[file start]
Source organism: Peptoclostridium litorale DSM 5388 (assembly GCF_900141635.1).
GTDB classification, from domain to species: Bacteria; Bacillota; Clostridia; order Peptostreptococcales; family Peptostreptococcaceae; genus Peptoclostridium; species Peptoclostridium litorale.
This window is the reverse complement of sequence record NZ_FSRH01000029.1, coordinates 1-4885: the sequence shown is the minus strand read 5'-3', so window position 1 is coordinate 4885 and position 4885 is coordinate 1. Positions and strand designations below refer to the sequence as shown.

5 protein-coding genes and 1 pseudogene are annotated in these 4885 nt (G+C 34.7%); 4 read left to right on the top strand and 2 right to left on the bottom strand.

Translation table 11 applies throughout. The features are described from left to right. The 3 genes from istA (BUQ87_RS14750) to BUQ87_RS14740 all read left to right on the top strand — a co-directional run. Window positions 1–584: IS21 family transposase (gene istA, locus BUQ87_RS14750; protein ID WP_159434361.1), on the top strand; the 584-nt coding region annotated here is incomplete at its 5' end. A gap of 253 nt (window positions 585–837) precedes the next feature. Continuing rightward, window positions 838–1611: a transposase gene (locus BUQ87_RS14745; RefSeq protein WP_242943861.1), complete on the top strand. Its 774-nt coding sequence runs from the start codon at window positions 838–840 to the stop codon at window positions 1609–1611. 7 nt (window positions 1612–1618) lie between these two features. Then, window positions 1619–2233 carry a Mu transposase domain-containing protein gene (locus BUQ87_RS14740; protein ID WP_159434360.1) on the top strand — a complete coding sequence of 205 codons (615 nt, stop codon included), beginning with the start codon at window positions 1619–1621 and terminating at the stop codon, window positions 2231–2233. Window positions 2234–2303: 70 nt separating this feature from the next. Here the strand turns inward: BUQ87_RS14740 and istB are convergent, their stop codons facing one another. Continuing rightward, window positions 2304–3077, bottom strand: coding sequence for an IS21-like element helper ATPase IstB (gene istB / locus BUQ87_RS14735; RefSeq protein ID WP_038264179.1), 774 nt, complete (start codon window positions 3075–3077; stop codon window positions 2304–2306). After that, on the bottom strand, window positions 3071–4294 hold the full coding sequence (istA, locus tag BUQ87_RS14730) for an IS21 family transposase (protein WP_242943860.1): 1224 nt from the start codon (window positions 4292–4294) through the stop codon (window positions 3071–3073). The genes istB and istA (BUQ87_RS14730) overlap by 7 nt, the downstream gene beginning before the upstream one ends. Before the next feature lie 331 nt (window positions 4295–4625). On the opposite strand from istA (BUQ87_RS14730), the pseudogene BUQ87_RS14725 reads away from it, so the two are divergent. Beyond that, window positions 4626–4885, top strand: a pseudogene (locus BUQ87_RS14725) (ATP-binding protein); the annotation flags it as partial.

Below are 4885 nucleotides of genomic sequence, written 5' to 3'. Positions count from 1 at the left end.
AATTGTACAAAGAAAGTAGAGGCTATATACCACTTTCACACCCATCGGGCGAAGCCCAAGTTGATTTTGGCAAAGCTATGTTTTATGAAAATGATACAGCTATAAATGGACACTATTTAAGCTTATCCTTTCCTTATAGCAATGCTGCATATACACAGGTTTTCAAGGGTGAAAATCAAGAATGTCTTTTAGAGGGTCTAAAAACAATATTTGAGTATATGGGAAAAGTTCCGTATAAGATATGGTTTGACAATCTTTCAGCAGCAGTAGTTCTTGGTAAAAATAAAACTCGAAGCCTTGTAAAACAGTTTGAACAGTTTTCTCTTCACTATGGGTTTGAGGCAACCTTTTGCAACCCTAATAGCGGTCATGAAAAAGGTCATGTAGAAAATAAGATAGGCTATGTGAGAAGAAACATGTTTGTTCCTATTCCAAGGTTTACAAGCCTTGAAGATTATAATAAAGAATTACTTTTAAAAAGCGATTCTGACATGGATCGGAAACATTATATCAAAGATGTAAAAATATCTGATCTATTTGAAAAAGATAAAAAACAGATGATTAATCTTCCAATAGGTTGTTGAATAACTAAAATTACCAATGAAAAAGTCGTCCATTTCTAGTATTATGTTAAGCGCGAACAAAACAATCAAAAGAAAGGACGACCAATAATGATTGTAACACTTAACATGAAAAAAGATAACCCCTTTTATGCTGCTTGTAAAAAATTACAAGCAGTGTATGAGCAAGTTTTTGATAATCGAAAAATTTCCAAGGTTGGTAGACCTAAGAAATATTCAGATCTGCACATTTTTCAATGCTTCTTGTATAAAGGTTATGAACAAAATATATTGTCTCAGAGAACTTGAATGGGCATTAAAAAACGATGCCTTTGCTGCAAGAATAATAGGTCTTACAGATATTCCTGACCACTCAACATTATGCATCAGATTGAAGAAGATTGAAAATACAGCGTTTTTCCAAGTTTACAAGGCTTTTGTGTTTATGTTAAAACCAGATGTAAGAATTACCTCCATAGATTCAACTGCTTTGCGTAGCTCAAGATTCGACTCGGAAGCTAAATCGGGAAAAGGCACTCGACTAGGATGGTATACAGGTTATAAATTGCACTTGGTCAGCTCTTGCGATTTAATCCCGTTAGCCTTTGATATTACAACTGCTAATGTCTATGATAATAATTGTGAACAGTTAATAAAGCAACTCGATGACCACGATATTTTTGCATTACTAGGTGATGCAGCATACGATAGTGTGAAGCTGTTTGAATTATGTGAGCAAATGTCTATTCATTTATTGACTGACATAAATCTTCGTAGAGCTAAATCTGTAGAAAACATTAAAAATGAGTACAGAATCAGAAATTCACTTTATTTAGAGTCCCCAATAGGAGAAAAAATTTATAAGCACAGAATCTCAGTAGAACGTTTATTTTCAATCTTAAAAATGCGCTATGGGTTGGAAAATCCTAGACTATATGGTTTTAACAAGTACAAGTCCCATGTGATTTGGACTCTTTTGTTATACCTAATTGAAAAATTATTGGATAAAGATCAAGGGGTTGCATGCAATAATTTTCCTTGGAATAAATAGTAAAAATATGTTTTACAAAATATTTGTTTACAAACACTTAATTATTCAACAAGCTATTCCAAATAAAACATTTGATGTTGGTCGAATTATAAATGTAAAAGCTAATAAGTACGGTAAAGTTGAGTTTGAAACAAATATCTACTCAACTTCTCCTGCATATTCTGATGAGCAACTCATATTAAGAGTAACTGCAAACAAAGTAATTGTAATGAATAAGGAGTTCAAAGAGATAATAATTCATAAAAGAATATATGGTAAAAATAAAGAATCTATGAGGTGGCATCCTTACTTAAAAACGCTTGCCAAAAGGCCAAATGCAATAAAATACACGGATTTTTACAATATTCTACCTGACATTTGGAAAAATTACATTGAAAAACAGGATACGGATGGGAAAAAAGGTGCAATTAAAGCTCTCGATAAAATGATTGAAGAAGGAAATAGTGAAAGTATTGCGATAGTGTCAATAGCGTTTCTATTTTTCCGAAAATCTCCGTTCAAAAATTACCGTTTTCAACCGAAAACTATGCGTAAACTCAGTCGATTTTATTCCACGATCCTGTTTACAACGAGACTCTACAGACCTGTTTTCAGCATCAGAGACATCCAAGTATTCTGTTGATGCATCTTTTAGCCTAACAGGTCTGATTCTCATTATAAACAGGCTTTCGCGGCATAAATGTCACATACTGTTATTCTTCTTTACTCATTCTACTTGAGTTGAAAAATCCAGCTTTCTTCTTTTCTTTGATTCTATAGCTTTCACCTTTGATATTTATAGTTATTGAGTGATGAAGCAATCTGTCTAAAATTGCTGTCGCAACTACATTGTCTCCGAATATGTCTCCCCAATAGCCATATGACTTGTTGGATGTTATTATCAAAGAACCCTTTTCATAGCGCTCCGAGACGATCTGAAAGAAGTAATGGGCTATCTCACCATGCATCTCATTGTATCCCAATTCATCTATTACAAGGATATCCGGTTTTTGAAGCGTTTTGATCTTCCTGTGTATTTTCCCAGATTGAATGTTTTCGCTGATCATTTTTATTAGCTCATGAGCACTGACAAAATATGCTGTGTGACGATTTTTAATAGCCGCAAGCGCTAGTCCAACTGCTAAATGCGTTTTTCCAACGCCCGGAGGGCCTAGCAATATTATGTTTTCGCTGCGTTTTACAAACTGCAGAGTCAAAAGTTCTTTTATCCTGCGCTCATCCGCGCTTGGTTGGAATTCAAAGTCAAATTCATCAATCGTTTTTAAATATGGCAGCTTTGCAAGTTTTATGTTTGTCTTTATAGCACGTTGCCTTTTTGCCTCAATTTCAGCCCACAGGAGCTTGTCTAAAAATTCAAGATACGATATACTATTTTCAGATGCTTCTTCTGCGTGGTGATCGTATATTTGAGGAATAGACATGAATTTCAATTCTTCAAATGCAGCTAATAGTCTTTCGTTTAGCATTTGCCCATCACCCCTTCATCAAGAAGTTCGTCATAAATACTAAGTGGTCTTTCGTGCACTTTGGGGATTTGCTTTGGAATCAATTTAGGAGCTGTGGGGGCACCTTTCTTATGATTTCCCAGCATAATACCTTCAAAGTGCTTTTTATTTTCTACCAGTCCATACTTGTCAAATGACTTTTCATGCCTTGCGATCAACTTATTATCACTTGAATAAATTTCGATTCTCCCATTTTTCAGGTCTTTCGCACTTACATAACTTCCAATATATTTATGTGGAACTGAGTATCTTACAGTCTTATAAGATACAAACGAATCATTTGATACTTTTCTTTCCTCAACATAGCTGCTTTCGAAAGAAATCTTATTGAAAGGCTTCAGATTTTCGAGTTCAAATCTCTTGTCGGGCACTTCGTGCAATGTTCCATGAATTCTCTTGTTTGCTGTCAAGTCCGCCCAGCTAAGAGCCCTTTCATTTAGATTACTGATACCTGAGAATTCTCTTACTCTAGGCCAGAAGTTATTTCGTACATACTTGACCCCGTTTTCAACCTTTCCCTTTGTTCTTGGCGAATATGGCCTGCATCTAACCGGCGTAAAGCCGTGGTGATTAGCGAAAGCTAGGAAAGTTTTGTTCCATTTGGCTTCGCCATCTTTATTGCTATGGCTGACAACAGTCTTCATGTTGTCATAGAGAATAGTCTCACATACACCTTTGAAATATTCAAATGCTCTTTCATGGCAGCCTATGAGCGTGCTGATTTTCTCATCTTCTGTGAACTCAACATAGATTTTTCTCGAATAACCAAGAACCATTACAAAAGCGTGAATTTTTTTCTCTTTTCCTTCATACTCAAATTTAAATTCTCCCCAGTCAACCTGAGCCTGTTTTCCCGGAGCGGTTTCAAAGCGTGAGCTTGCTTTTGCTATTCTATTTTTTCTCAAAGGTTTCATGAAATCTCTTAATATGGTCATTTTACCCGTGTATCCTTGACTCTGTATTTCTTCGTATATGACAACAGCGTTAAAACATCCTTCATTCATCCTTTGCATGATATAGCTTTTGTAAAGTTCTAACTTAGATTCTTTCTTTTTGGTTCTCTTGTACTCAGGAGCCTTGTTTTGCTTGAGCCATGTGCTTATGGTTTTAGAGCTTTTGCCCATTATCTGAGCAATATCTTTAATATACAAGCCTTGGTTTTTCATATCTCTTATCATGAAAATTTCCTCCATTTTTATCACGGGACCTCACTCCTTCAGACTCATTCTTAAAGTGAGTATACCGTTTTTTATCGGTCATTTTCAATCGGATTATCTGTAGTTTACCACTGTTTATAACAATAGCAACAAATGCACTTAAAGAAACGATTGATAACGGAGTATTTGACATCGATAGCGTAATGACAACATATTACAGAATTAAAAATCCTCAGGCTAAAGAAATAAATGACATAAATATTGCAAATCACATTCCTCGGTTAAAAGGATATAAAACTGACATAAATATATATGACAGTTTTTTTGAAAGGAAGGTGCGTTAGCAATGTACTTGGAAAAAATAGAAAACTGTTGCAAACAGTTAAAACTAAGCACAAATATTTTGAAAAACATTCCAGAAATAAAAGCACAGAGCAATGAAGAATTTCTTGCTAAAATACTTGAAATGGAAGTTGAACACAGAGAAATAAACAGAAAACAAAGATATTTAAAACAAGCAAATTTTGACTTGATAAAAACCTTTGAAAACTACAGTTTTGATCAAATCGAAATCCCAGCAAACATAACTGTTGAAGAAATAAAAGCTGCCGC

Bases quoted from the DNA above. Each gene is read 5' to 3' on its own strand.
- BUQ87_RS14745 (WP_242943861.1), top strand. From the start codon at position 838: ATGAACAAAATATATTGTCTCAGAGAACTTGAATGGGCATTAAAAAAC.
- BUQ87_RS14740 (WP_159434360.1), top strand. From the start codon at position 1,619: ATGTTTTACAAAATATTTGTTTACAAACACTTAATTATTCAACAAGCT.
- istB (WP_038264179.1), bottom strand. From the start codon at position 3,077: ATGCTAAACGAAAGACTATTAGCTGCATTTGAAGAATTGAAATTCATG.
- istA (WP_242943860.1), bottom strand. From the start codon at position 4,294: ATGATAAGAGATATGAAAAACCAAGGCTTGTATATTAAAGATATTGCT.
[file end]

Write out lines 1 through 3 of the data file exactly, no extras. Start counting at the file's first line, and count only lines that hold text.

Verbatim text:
Source organism: Peptoclostridium litorale DSM 5388 (assembly GCF_900141635.1).
GTDB classification, from domain to species: Bacteria; Bacillota; Clostridia; order Peptostreptococcales; family Peptostreptococcaceae; genus Peptoclostridium; species Peptoclostridium litorale.
This window is the reverse complement of sequence record NZ_FSRH01000029.1, coordinates 1-4885: the sequence shown is the minus strand read 5'-3', so window position 1 is coordinate 4885 and position 4885 is coordinate 1. Positions and strand designations below refer to the sequence as shown.